The trial showed how the Diacks lived large while athletes sweated for success. Lamine Diack jetted the world and rubbed shoulders with VIPs.

Prosecutor Arnaud de Laguiche said sports leaders like Diack "live like little emperors, they have their little courts and people court them.”

In 2011, then-President Dmitry Medvedev of Russia presented Diack with a friendship medal. Known to few at the time, Diack that year was starting to deal behind the scenes with the crisis that would irredeemably tarnish his nearly 16-year IAAF presidency: Rife doping in Russia.

With the Olympic Games of 2012 looming, Diack feared that punishing a large group of athletes together could hurt negotiations with a Russian sponsor, the court heard. Diack acknowledged he intervened to quietly slow down the sanctioning process, but denied knowledge of payoffs. Prosecutors allege the Diacks squeezed athletes for 3.45 million euros.

The World Anti-Doping Agency argued in court that the alleged cover-up caused lasting damage, by ruining athletes' trust in the anti-doping system. WADA lawyer Emmanuel Daoud likened Diack to Sepp Blatter, the former FIFA president whose long tenure was also tarnished by widespread corruption among the sport's administrators.

“It’s like one of those American films, where the old Mafiosi sit at the back of a restaurant eating spaghetti, making or breaking lives,” Daoud said. “Mr. Diack acted like an omnipotent patriarch."

In court, the 87-year-old Diack often provided inaudible and confusing testimony. He recalled details from his youth with clarity but repeatedly blanked when pressed on details of the case.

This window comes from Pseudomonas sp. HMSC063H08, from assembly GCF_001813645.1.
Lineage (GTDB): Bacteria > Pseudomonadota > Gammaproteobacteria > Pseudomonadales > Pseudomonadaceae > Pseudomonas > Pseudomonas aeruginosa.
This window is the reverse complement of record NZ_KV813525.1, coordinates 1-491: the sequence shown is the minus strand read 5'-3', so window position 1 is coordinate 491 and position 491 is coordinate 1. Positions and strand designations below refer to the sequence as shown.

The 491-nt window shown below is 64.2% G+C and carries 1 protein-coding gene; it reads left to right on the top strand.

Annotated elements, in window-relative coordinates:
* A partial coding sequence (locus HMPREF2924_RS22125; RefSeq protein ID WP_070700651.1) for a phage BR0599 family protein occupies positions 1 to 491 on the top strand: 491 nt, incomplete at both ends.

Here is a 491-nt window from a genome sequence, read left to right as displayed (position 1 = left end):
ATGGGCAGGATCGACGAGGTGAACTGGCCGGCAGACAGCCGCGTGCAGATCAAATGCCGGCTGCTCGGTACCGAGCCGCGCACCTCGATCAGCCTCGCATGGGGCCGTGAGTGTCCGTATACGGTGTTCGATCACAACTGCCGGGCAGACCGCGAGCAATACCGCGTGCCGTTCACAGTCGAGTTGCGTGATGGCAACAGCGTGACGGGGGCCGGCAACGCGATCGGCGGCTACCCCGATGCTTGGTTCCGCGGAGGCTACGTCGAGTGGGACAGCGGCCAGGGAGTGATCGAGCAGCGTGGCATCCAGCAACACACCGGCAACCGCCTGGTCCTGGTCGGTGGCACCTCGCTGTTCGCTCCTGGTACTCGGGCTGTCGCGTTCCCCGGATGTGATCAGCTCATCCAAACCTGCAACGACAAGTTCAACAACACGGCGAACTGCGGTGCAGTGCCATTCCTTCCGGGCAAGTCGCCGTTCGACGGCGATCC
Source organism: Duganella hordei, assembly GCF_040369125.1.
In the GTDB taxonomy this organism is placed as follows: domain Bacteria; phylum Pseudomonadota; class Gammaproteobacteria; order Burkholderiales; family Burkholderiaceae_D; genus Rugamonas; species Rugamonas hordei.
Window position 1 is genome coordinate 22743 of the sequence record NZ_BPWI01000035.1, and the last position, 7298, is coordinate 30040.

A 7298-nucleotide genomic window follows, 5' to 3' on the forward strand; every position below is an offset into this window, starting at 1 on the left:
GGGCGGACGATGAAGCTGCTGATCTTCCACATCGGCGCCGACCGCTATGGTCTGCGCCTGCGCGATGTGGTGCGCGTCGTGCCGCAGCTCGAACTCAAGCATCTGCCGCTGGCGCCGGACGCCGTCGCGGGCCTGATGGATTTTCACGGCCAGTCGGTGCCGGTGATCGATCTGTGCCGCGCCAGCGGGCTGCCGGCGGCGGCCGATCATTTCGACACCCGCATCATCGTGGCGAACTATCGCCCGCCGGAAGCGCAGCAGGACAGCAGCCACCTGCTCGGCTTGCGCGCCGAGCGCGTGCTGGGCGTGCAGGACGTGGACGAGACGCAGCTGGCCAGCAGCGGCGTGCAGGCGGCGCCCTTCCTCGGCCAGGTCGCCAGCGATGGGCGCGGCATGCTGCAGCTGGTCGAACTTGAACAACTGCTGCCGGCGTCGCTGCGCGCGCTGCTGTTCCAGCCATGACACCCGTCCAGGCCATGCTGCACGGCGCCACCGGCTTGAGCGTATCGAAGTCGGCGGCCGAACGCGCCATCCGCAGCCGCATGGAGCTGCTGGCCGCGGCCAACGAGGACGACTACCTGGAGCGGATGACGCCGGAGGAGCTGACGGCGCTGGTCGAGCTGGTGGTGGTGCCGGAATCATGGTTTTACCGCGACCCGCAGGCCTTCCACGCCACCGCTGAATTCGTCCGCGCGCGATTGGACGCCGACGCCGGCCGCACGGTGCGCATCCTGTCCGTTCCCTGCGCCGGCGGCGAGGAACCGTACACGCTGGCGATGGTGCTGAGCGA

“I am starting to become an old nail,” he said.

One of his lawyers, Simon Ndiaye, said Diack feels it is “globally unfair” that he is answering for “a whole system, in which lots of people took part."

The most conspicuous absentee was his son, Papa Massata Diack, who lives in Senegal and didn't travel to Paris for the trial.

Prosecutors put Papa Massata Diack at the heart of the alleged racketeering of athletes and the creaming off of IAAF revenues. The son had expensive tastes: Investigators found he bought watches and other luxury goods worth 1.7 million euros from a store off the Champs-Elysees.

“He conducted himself like a thug," Lamine Diack said in court.

Now rebranded as World Athletics, the IAAF has turned over a new leaf under Sebastian Coe, the former middle-distance runner who has overseen reforms since he succeeded Diack as president in 2015.

But the risk of further damage looms: Diack is also under investigation in another French probe of bidding contests for the 2020 Olympics and other major competitions.

Prosecutors asked the court for a 4-year prison term and a fine of 500,000 euros ($562,000 ) for Lamine Diack. For Papa Massata Diack, they are seeking 5 years imprisonment, a fine of 500,000 euros and a court-ordered life ban from any activity in sport.

The verdicts are expected in coming months.